The ability to adapt to change and market evolution is an important added value of Agile management of IT projects. To ensure that we respond effectively to our customers and their complex issues, it is essential to combat the pet peeve of any IT developer or project manager: context switching. Find out what it is and how to fight it.
Context switching is the mechanism used by a computer to handle multiple tasks simultaneously (what is more generally known as multitasking). The term also applies when we simple humans try to do the same thing. Unfortunately, the human brain is far from being as efficient as a computer.
According to Miller's Law¹, we can only hold 5 to 9 simultaneous objects in our short-term memory. Faced with such a limitation, we are constantly forced to make a choice among the subjects that most deserve our attention. When a developer is focused on one task and suddenly forced to switch to another (for example to deal with an emergency or answer a question), he is forced to overwrite the previously memorized information to change context and load the one needed to handle the new task.
A loss of productivity
The consequences of such interruptions are not well known. Once the unplanned task is completed, it takes time to return to the original activity. And the more complex the context is, the more difficult it is to rebuild, and this is often a source of errors and omissions². Developers are particularly prone to this trend because of the large amount of information they have to memorize in their daily work of understanding, analyzing and creating. A simple three-minute interruption can take up to 25 minutes to go back to the initial level of concentration³.
In addition to one-time interruptions, this loss of productivity is also felt at a higher level when one person works on multiple projects per week, sometimes even per day. In his book "Quality Software Management", Gerald Weinberg shares his famous estimate of the cost of context switching.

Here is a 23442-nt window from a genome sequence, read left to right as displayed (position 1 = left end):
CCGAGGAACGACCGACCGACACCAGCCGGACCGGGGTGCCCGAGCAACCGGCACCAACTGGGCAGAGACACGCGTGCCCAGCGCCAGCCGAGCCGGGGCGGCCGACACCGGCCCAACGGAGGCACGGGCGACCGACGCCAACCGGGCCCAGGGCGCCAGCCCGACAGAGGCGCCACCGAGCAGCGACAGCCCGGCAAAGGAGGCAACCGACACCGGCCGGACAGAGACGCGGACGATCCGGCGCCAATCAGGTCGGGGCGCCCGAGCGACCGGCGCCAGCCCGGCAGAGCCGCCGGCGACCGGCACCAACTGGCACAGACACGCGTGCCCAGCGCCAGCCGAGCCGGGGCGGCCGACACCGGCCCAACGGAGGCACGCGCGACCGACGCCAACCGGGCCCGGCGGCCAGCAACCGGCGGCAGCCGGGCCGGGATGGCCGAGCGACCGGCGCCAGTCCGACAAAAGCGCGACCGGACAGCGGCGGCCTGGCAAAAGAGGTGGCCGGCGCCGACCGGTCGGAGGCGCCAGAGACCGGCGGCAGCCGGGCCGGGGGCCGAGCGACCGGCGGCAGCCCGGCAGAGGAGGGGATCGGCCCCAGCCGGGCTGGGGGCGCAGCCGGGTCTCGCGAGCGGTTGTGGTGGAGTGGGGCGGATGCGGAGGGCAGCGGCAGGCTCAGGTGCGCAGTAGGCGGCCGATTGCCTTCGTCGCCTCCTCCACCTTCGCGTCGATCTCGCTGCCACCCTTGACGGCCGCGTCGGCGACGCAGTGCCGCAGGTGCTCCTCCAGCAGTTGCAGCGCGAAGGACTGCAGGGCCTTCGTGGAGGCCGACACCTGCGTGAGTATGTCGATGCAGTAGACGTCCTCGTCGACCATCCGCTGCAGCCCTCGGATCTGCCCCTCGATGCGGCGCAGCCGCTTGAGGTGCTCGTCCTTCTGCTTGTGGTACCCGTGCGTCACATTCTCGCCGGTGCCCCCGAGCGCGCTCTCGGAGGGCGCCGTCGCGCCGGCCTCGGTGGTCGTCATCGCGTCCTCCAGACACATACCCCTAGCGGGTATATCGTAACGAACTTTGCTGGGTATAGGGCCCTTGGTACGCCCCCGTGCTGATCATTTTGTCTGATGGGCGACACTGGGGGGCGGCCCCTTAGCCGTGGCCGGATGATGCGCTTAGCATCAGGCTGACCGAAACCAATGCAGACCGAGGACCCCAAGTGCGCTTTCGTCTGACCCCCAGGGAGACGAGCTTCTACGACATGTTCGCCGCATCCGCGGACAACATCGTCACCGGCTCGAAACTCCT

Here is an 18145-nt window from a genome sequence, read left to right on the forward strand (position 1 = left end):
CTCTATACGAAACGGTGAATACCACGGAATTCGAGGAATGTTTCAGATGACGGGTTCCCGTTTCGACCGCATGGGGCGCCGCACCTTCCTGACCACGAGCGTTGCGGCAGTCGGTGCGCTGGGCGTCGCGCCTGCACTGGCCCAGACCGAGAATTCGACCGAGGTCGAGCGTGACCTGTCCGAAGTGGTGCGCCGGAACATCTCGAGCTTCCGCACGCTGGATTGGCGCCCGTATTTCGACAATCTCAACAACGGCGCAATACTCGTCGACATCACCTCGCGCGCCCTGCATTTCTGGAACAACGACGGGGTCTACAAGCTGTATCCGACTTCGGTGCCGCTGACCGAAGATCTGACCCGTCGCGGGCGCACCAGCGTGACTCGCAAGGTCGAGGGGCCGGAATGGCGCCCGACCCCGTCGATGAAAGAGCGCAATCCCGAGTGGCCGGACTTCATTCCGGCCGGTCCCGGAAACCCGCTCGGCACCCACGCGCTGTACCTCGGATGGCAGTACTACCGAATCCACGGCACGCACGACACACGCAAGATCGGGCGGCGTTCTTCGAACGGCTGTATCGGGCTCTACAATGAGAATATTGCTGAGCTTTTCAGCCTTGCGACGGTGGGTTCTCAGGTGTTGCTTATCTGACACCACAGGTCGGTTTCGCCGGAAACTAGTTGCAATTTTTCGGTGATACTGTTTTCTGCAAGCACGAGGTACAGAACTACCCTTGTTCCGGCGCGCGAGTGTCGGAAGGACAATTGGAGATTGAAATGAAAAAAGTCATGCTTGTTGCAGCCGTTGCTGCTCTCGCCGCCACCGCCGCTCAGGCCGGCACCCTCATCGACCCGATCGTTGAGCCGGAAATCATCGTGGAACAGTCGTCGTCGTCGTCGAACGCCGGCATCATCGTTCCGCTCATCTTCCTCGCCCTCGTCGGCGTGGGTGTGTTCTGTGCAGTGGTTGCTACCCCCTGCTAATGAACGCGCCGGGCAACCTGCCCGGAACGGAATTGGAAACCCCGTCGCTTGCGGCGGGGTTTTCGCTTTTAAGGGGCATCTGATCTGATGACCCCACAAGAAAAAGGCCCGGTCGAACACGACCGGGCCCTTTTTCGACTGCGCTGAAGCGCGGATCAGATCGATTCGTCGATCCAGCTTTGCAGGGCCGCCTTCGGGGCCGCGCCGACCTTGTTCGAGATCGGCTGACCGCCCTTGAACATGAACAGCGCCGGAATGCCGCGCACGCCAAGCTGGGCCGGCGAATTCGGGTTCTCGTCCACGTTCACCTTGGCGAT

Focusing on a single project allows us to devote 100% of our time to it, but as soon as we start juggling projects, the loss of efficiency explodes. According to this estimate, we would lose 20% of our time by working on 2 projects at the same time, 40% on 3 projects and up to 75% loss on 5 projects. Constantly recalibrating one's mind between different tasks or projects is very costly in time and energy. Some authors even talk about the trap or the myth of multitasking.
Fighting context switching
That said, context switching is not inevitable, and raising awareness is the first step if we want to get it under control.
In Contraste’s projects, we are careful to implement tools that limit context switching and promote better productivity:
With the Scrum framework, used by the Contraste teams, the Sprint Goal allows to focus the team around a single objective and to keep developers in a relatively similar context. In addition, an exhaustive Definition of Done, gathering the different validation and quality testing steps, allows to limit the return of any rejected features that would undermine the focus on the current sprint.
For Kanban users, the implementation of a Work in Progress Limit restricts the number of concurrent tasks. The team works on a limited number of features at any given time, to avoid spreading themselves too thinly and losing focus.
As far as possible, we recommend that our employees regularly plan a few moments of total disconnect. This is an excellent way to increase their productivity on a project, without any distractions related to emails or calls. The impact of a simple notification on concentration should not be underestimated.
Although multitasking may seem attractive and even encouraged in an increasingly interconnected world, many studies agree that it has a cost, and a high one. Don't fall into the trap!
Blog post written by Maxime
Consultant & Agile Coach
1 "The Magical Number Seven, Plus or Minus Two: Some Limits on our Capacity for Processing Information": http://www.yorku.ca/pclassic/Miller/
2. "Multitasking: Switching costs": https://www.apa.org/research/action/multitask
3. "No Task Left Behind? Examining the Nature of Fragmented Work": https://www.ics.uci.edu/~gmark/CHI2005.pdf